To Benjamin Robert Haydon (Hampstead, January 10, 1818)

Hampstead, Saturday Morn, January 10, 1818

My dear Haydon

I should have seen you ere this, but on account of my sister being in Town: so that when I have sometimes made ten paces towards you, Fanny has called me into the City; and the Christmas Holydays are your only time to see Sisters, that is if they are so situated as mine. I will be with you early next week—to-night it should be, but we have a sort of a Club every Saturday evening—to-morrow, but I have on that day an insuperable engagement. Cripps has been down to me, and appears sensible that a binding to you would be of the greatest advantage to him—if such a thing be done it cannot be before £150 or £200 are secured in subscriptions to him. I will write to Bailey about it, give a Copy of the Subscribers’ names to every one I know who is likely to get a £5 for him. I will leave a Copy at Taylor and Hessey’s, Rodwell and Martin, and will ask Kingston and Co. to cash up.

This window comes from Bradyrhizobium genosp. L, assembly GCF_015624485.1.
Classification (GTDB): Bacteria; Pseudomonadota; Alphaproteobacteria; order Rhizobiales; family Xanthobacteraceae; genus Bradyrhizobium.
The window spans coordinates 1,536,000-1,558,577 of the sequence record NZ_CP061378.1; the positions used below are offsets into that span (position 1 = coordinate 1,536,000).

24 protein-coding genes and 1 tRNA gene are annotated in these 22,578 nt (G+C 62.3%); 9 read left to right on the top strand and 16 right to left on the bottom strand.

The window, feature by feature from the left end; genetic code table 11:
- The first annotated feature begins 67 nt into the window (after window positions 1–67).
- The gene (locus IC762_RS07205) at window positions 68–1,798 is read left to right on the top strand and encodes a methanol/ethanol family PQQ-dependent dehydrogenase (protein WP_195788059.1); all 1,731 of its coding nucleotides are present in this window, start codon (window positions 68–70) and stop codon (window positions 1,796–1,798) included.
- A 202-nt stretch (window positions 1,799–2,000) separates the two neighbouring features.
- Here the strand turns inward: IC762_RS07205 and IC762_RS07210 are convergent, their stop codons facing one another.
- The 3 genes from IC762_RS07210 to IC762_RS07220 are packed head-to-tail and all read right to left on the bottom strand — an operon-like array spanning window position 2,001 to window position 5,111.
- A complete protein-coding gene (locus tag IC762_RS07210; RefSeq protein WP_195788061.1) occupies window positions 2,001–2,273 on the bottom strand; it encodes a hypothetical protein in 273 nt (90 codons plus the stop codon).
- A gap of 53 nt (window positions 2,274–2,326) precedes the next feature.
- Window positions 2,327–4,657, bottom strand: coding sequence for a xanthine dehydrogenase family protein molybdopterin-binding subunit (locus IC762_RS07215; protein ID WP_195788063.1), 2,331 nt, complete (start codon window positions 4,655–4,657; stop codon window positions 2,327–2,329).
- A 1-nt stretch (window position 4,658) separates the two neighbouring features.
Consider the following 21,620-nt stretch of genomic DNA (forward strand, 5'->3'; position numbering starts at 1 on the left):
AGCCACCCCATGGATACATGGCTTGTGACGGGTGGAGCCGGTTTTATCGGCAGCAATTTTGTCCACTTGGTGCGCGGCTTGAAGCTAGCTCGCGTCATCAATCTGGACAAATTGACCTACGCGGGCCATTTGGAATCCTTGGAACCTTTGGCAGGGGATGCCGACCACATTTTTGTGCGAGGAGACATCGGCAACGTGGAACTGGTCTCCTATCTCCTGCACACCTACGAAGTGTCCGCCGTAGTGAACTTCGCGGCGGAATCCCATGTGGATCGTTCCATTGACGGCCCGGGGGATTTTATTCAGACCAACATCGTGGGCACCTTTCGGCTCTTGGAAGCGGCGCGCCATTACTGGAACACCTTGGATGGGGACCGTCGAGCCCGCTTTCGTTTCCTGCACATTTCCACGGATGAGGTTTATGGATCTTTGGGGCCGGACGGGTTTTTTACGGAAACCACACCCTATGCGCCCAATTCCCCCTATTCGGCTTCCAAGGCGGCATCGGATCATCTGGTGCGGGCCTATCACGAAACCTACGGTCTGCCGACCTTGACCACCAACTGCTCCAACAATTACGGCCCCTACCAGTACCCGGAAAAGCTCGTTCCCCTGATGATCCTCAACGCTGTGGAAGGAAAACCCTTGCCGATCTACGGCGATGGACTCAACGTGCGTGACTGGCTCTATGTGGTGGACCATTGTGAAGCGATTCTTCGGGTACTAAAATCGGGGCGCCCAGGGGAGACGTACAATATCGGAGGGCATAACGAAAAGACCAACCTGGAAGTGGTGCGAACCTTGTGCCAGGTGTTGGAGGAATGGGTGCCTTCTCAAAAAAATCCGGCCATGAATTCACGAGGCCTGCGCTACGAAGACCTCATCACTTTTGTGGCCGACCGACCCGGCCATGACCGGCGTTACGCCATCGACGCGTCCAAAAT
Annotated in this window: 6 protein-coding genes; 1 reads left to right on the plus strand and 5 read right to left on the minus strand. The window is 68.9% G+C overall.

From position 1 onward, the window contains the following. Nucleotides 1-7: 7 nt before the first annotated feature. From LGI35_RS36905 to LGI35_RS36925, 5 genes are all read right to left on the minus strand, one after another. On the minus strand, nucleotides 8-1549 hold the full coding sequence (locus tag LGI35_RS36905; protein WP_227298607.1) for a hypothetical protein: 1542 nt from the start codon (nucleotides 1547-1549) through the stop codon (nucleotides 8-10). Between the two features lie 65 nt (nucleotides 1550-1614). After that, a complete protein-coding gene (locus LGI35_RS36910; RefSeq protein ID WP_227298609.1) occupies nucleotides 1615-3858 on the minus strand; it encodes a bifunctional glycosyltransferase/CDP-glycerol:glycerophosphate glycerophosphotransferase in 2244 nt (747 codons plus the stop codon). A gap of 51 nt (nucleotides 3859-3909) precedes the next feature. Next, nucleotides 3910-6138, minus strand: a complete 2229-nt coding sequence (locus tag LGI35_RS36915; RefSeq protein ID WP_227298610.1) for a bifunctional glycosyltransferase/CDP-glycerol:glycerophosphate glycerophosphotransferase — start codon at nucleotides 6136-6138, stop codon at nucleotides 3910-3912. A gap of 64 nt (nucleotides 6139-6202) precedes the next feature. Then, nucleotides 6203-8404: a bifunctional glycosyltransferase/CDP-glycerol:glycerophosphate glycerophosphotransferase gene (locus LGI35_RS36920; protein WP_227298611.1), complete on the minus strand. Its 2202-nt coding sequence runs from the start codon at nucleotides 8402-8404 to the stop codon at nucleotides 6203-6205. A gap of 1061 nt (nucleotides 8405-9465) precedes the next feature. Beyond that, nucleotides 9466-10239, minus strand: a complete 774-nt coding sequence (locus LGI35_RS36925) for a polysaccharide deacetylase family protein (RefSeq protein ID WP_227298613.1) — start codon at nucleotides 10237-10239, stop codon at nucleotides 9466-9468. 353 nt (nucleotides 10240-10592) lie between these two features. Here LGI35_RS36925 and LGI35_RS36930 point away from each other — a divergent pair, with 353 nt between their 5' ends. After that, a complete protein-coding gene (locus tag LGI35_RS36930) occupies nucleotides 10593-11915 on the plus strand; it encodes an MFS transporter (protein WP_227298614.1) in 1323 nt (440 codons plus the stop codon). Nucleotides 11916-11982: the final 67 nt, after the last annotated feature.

Your friendship for me is now getting into its teens—and I feel the past. Also every day older I get—the greater is my idea of your achievements in Art: and I am convinced that there are three things to rejoice at in this Age—The Excursion, Your Pictures, and Hazlitt’s depth of Taste.


Yours affectionately
John Keats.


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